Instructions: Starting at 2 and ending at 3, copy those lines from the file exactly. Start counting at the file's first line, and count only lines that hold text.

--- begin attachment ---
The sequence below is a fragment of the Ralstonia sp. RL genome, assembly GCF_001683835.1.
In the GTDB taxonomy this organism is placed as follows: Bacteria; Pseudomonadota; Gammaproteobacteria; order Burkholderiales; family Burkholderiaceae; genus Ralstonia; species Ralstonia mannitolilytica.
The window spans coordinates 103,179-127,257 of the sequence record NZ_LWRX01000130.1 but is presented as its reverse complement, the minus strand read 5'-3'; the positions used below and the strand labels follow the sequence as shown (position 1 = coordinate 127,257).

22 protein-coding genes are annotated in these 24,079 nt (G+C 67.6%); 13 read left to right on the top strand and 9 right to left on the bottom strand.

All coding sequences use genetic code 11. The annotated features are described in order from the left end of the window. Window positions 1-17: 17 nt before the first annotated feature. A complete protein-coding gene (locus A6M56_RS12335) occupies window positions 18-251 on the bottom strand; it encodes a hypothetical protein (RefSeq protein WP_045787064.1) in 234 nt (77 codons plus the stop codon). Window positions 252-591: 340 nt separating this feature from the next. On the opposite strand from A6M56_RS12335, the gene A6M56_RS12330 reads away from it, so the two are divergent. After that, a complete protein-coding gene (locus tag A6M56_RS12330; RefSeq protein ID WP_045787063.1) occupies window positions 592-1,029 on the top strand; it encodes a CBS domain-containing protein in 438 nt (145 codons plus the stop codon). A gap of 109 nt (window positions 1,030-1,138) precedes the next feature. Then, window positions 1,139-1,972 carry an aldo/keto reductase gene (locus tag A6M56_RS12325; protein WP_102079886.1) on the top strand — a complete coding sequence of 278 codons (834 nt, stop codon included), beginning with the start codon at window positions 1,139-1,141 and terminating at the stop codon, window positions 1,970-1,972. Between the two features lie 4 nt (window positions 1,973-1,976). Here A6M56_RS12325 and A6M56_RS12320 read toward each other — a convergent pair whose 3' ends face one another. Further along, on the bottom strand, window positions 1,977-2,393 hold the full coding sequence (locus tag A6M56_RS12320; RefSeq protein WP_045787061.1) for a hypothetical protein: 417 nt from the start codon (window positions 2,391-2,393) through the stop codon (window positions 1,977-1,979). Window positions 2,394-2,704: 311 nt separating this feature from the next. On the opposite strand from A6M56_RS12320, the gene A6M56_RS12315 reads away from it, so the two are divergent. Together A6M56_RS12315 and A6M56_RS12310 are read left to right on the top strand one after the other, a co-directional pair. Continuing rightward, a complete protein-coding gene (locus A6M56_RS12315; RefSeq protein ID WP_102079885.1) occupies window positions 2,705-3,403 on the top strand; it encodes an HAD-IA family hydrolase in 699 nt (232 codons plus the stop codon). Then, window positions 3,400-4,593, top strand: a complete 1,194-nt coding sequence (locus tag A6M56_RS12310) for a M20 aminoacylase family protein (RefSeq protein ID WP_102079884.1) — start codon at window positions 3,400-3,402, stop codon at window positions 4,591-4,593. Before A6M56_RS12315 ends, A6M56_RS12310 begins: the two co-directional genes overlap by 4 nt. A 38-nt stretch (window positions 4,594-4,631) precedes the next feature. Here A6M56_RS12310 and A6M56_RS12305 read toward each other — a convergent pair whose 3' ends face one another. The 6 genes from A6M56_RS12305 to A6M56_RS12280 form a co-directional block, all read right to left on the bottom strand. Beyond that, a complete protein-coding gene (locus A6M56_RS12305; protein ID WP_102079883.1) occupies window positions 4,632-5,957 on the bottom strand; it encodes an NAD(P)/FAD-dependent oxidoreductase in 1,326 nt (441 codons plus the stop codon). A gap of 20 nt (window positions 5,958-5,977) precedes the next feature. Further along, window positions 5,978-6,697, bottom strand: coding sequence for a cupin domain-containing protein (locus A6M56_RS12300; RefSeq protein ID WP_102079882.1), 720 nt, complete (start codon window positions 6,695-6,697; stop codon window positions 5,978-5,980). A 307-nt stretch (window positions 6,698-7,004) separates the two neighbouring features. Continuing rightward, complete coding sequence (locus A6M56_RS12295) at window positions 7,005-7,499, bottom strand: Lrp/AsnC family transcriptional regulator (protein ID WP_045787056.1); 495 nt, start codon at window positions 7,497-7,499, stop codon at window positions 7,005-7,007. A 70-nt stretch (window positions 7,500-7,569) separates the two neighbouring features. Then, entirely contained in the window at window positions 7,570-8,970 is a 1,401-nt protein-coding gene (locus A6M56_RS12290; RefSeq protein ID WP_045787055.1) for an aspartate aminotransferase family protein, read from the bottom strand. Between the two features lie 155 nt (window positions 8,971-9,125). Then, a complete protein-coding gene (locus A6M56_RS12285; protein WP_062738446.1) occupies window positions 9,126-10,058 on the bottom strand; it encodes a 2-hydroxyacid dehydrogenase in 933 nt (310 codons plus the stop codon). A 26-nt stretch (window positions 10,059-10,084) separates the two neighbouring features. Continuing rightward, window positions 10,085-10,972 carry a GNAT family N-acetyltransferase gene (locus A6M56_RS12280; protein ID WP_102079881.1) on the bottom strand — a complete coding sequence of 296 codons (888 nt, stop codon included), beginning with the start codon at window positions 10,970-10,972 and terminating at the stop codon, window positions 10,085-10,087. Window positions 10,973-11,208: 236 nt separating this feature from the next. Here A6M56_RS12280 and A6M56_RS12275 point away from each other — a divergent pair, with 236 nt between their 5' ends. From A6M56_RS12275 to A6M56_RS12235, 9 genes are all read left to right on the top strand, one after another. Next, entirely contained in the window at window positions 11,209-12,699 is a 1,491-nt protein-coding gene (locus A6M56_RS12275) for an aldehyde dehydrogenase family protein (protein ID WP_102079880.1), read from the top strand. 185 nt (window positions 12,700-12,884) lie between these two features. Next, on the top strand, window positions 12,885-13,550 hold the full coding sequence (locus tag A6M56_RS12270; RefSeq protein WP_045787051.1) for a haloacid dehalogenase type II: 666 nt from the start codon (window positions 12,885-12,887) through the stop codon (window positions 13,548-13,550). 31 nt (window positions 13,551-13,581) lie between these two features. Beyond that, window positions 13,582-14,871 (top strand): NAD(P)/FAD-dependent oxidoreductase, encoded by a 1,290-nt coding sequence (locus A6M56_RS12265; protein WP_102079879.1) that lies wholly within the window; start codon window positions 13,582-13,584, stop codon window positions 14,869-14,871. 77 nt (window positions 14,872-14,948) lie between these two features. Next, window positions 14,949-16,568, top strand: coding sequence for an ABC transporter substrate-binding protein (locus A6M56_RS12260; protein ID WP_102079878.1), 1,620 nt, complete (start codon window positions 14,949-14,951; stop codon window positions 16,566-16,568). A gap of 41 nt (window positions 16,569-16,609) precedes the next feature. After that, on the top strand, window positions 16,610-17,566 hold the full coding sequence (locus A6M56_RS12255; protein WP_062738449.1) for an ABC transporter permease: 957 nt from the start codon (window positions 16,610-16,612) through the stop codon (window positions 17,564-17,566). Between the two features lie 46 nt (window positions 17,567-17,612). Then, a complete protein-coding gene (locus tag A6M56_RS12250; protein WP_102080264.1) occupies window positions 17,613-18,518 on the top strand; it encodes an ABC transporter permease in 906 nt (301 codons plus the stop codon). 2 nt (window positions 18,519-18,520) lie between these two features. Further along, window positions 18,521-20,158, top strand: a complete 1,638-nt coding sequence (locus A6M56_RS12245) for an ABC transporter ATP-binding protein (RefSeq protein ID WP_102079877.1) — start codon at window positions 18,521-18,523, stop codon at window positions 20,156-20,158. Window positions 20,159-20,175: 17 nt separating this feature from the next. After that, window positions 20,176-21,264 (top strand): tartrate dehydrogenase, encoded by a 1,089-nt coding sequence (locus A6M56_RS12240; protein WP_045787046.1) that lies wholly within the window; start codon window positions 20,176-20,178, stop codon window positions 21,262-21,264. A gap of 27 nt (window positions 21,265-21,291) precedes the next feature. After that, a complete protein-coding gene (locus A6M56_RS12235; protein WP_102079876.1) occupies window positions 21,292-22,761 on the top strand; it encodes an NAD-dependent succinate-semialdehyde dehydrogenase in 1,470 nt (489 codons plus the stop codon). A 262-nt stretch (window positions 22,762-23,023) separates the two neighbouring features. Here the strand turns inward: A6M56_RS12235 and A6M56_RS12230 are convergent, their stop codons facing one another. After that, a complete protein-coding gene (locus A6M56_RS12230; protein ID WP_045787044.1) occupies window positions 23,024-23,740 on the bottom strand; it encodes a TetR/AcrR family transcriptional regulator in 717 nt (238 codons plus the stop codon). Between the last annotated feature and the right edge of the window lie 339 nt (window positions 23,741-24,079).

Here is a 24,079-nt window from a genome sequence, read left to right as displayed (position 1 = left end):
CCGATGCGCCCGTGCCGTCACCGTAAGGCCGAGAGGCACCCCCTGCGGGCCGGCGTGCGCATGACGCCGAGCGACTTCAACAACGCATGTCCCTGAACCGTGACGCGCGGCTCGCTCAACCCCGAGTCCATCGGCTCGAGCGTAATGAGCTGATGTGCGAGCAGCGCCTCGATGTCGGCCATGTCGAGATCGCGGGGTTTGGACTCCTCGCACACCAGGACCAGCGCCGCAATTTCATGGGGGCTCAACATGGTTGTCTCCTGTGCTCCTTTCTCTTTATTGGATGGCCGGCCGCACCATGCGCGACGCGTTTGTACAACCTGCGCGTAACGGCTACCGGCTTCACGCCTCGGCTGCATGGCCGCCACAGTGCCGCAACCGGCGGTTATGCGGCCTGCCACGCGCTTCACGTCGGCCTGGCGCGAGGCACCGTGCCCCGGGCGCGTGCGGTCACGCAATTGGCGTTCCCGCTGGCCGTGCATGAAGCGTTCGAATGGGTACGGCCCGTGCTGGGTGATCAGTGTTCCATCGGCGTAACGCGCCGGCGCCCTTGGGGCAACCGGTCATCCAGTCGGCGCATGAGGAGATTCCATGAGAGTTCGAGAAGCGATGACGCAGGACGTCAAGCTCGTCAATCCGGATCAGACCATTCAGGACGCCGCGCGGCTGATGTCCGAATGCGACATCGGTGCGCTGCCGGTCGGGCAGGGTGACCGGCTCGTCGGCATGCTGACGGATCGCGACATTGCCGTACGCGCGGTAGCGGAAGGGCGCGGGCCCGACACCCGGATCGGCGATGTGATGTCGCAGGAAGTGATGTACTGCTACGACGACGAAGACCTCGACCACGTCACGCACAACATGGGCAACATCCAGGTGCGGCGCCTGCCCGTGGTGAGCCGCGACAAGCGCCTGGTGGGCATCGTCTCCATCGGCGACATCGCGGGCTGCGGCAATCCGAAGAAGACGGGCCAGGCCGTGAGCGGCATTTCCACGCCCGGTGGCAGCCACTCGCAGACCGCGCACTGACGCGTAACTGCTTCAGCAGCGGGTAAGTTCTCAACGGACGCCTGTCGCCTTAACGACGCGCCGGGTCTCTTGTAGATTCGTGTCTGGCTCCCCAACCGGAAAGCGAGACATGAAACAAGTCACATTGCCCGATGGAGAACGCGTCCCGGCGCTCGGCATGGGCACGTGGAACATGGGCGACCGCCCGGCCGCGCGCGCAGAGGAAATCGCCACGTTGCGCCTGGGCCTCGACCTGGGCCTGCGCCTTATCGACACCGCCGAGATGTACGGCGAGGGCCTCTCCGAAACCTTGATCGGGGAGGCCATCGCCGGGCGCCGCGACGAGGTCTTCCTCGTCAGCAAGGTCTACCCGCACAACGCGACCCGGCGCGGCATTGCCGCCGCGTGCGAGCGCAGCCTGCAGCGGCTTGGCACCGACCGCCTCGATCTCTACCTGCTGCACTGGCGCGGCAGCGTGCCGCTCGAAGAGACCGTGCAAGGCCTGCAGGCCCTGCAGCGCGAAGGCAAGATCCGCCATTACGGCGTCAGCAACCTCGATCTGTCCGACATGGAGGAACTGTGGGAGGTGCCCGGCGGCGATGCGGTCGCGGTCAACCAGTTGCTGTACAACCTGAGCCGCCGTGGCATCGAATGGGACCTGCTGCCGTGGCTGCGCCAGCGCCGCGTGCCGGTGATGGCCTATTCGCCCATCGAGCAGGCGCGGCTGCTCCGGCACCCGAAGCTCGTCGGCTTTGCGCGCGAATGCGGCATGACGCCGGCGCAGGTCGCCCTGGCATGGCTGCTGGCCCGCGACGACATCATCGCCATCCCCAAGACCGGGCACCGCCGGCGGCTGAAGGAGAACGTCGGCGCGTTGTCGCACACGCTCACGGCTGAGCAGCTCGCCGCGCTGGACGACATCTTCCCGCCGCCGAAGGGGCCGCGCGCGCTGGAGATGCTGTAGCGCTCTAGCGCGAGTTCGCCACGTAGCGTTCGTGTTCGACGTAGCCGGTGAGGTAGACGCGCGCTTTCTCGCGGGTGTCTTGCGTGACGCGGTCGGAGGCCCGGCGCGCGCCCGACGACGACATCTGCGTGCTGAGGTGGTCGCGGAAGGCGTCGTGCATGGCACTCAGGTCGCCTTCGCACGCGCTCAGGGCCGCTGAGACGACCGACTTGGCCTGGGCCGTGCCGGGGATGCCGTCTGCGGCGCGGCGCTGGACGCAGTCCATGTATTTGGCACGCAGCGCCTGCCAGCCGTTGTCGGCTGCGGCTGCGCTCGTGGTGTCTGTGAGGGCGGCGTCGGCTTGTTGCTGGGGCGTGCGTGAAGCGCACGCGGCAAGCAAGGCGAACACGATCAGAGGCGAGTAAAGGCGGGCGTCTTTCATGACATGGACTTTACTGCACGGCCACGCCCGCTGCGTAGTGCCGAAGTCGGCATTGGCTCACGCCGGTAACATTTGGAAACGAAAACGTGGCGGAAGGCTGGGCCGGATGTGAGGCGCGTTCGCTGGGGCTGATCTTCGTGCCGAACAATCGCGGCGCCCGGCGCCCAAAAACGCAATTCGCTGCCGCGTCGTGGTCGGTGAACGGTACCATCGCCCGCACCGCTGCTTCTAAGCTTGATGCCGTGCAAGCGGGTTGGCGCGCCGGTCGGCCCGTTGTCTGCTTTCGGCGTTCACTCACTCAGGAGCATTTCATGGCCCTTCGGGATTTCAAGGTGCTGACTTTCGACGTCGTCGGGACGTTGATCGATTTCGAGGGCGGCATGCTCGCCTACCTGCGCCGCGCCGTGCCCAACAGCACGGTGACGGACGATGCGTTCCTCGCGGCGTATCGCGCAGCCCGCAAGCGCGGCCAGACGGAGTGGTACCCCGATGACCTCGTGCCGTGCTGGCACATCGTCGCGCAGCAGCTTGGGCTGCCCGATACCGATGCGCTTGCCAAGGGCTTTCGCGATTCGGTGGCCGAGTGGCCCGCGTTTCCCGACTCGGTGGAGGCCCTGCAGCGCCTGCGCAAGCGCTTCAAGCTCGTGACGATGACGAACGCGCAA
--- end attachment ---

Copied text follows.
In the GTDB taxonomy this organism is placed as follows: Bacteria; Pseudomonadota; Gammaproteobacteria; order Burkholderiales; family Burkholderiaceae; genus Ralstonia; species Ralstonia mannitolilytica.
The window spans coordinates 103,179-127,257 of the sequence record NZ_LWRX01000130.1 but is presented as its reverse complement, the minus strand read 5'-3'; the positions used below and the strand labels follow the sequence as shown (position 1 = coordinate 127,257).